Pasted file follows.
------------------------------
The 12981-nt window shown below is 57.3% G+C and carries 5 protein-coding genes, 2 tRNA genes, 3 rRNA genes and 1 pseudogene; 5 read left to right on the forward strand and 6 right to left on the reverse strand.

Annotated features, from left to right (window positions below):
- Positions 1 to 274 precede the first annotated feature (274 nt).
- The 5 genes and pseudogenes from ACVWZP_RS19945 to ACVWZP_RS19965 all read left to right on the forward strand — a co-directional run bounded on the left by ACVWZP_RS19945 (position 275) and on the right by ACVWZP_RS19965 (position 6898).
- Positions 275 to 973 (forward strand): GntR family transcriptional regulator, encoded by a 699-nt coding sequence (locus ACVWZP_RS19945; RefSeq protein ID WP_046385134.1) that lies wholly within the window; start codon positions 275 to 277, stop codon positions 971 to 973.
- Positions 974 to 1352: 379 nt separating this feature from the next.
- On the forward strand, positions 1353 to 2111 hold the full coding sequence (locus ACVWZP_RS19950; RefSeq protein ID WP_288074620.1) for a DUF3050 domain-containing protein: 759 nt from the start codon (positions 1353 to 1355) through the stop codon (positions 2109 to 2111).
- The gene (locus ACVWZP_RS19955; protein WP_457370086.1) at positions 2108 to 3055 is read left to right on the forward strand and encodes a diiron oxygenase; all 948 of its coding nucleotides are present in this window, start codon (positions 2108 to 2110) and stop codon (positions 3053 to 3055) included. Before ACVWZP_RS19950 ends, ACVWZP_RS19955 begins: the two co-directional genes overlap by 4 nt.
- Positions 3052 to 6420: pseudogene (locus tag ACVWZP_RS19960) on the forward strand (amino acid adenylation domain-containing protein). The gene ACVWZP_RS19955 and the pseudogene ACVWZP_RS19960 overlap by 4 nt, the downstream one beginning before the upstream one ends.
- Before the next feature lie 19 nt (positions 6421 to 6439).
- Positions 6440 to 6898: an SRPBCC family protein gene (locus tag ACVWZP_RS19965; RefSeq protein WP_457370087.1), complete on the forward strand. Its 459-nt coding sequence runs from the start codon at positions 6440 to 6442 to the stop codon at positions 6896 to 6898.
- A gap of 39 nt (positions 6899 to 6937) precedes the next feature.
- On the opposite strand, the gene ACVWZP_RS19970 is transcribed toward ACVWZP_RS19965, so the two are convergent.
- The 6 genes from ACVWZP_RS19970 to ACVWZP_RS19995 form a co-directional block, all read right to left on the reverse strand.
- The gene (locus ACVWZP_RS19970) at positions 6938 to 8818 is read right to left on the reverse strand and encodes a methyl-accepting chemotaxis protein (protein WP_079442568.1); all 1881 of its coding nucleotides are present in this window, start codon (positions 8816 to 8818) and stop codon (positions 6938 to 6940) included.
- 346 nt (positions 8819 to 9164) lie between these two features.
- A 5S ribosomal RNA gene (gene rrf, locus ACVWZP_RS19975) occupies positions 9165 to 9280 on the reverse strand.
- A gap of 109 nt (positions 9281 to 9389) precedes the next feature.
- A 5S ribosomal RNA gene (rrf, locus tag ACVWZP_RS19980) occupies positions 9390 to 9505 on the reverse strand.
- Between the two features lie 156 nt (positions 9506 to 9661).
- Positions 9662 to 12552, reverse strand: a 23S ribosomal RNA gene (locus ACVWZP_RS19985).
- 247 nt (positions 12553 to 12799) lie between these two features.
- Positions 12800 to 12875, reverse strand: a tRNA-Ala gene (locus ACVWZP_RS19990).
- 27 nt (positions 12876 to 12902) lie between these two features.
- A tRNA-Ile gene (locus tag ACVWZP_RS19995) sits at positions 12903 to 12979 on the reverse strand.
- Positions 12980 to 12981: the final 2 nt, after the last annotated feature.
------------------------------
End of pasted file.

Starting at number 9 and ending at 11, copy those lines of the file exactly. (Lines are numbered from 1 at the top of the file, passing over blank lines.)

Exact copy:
- Positions 3052 to 6420: pseudogene (locus tag ACVWZP_RS19960) on the forward strand (amino acid adenylation domain-containing protein). The gene ACVWZP_RS19955 and the pseudogene ACVWZP_RS19960 overlap by 4 nt, the downstream one beginning before the upstream one ends.
- Before the next feature lie 19 nt (positions 6421 to 6439).
- Positions 6440 to 6898: an SRPBCC family protein gene (locus tag ACVWZP_RS19965; RefSeq protein WP_457370087.1), complete on the forward strand. Its 459-nt coding sequence runs from the start codon at positions 6440 to 6442 to the stop codon at positions 6896 to 6898.